It's been a bit since I have posted. The holiday Season has been crazy, and unfortunately, planning has kind of been put on the back burner. It seems every time I get my focus off of our hike, someone sends me a message telling me how our story is encouraging them, or I am asked to elaborate on our plans and why we are doing this and it makes me start thinking and planning again.
I left off of my Giant series from our church, but this last entry on that subject is incredibly important and a good reminder right now. When I first started researching the AT, I was seeing how much money people were pouring into the "right gear". It had to be this, because it was more lightweight, or it had to be the newest, hottest item or there was no way you would make it on a thru hike. The same applies for how much people were stressing being in shape, and the proper training, etc. This was really stressing me out even though I knew without a doubt that this was something that I was being called to do. How silly was I to forget one of my favorite bible metaphors where it talks about how God feeds the birds of the air and he cares so much more about us, so therefore wouldn't he provide and care for us and give us what we needed. When you look back on some of the most remarkable heroes and prophets in the bible, NOONE expected them to do anything extraordinary, especially themselves; yet God equipped them with what they needed to accomplish His will for them.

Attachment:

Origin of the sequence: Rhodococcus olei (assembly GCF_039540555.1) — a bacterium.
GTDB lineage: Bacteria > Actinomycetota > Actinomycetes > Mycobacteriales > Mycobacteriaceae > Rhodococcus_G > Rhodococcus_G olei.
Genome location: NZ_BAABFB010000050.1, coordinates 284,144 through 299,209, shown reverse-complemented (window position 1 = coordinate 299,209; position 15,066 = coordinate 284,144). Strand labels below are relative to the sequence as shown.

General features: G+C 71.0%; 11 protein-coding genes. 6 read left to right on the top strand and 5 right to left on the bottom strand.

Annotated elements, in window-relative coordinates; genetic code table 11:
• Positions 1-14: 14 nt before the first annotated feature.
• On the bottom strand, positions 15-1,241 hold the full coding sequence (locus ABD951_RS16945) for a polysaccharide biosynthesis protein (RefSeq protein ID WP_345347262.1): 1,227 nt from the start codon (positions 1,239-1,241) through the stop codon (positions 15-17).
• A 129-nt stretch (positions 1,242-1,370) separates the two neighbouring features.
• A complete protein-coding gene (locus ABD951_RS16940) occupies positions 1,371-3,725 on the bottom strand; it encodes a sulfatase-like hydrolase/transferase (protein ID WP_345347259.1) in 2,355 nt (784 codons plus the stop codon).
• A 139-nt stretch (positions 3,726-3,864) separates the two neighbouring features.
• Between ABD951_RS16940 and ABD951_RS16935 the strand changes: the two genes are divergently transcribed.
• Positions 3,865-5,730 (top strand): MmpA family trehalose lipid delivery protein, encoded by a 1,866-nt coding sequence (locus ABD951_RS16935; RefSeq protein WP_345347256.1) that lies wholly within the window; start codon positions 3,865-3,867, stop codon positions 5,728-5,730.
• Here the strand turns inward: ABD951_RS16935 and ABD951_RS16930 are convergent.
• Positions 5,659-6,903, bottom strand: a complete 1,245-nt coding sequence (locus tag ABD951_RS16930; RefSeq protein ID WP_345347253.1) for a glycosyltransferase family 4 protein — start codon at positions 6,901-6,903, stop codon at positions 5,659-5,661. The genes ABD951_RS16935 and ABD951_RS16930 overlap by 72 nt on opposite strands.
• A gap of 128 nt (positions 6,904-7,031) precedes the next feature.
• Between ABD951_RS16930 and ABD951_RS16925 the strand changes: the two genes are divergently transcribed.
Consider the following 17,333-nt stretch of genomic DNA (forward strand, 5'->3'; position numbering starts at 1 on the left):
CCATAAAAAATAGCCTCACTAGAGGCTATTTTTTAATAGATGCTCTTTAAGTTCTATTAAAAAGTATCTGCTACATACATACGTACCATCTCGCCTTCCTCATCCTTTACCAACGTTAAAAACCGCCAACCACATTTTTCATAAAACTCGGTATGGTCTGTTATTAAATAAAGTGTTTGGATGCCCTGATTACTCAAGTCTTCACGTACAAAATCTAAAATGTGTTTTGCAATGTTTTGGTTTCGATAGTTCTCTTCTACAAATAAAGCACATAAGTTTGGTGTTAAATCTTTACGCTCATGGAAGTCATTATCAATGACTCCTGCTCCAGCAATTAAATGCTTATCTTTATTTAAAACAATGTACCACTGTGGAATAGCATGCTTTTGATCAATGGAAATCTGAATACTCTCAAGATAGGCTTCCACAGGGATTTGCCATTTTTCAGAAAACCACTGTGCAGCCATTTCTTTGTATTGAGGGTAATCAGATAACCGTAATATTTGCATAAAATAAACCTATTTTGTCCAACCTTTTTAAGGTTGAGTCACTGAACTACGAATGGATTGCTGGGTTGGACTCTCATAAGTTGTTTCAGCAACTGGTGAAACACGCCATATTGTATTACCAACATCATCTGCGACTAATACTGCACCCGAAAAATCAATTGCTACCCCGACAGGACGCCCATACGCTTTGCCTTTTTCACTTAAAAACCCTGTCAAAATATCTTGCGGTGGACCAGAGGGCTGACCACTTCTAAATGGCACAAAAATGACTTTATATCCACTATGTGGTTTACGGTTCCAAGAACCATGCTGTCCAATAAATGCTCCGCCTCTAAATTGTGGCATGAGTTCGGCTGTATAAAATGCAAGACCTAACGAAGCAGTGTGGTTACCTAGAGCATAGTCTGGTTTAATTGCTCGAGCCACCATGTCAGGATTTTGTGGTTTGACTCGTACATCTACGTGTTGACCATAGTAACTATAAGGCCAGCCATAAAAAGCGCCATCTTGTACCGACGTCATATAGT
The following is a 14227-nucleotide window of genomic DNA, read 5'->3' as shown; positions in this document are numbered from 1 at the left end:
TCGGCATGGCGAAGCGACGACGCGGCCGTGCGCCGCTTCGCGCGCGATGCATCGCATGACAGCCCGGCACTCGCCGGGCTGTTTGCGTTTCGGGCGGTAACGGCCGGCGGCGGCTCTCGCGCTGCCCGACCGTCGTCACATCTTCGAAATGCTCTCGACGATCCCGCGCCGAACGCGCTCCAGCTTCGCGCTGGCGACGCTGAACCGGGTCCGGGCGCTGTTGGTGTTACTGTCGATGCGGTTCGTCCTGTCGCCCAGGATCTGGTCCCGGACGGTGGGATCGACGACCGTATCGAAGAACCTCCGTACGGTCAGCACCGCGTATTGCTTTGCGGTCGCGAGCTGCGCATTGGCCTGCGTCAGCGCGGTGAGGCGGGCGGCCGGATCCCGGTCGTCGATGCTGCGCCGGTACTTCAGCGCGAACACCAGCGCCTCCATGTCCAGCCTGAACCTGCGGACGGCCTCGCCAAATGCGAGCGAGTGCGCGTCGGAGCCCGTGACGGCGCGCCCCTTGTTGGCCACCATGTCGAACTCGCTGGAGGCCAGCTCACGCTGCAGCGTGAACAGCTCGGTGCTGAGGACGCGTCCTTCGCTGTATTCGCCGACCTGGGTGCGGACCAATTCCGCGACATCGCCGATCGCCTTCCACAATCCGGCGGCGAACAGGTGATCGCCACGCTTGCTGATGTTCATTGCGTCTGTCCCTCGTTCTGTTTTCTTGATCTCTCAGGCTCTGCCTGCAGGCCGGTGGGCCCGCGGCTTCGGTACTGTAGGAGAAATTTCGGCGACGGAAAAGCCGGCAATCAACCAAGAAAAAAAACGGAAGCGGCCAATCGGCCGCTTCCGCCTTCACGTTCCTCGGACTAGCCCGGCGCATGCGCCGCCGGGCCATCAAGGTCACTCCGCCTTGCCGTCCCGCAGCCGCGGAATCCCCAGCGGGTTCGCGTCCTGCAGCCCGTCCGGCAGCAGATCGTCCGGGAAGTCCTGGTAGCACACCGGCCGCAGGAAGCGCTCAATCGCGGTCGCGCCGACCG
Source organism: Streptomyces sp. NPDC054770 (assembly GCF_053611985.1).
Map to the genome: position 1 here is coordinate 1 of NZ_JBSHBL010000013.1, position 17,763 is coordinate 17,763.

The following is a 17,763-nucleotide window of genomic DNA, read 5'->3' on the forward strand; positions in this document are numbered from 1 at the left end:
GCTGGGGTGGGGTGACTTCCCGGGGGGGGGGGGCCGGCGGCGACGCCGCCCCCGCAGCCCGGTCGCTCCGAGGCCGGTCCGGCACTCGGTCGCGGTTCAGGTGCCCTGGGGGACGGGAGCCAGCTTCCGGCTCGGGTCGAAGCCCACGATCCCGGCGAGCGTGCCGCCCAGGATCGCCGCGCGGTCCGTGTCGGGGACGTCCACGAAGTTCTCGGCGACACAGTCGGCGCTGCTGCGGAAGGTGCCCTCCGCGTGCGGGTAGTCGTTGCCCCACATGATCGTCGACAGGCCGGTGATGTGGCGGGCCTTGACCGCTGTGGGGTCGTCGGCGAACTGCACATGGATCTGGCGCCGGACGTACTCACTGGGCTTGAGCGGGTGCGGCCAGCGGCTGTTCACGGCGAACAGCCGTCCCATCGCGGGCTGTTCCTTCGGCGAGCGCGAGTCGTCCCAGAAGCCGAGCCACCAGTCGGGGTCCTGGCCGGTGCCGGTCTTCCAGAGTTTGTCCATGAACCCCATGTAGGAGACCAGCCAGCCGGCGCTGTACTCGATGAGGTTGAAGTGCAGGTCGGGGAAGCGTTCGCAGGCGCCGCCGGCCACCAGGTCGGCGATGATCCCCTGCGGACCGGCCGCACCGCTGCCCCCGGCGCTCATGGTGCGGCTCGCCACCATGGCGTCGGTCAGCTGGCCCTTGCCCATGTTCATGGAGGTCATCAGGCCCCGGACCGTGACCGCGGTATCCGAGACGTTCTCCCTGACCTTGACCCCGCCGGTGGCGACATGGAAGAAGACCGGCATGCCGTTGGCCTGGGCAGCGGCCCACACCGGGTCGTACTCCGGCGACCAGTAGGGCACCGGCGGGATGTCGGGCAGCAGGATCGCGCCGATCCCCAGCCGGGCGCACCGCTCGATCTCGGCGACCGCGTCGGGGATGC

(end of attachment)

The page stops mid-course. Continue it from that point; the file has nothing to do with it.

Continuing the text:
Having spent some time focusing on this, it finally dawned on me that we didn't have to have the latest, greatest gear. There are people that have been hiking the AT for decades and some, like Grandma Gatewood, carried nothing but a sack over their shoulder and they completed it. Yes, we may carry more weight and some of the stuff we have may not be as shiny and new as others, but I am going to let the nay sayers say what they want. All that matters to me is that we are able to accomplish this and be as comfortable and safe as possible. In the story of David and Goliath, when Saul finally agreed to let David go fight, he insisted that David put the armor on that the rest of the soldiers had.
Then Saul dressed David in his own tunic. He put a coat of armor on him and a bronze helmet on his head. David fastened on his sword over the tunic and tried walking around, because he was not used to them. "I cannot go in these", he said to Saul, "because I am not used to them." So he took them off. Then he took his staff in his hand, chose 5 smooth stones from the stream, put them in the pouch of his shepherd's bag and, with his sling in his hand, approached the Philistine 1 Samuel 17:38-40
David was used to the weapons and clothing he wore. He would not have been able to defeat Goliath had he used what everyone else was telling him he needed to. He trusted God to guide him and provide him with what he needed. In the same sense, I am trusting that whatever God provides us with we will be able to defeat our giant with it. David also trusted God with the abilities God had given him, which i touched on in my last post. God has been conditioning us for years without us even realizing it. Yes, I may be overweight and not in the best shape physically, but this is part of my giant, and I trust him to give me the strength, stamina, energy, and support systems I need to be able to conquer it. I am also trusting him for health and safety from injuries that would potentially put a stop to our journey.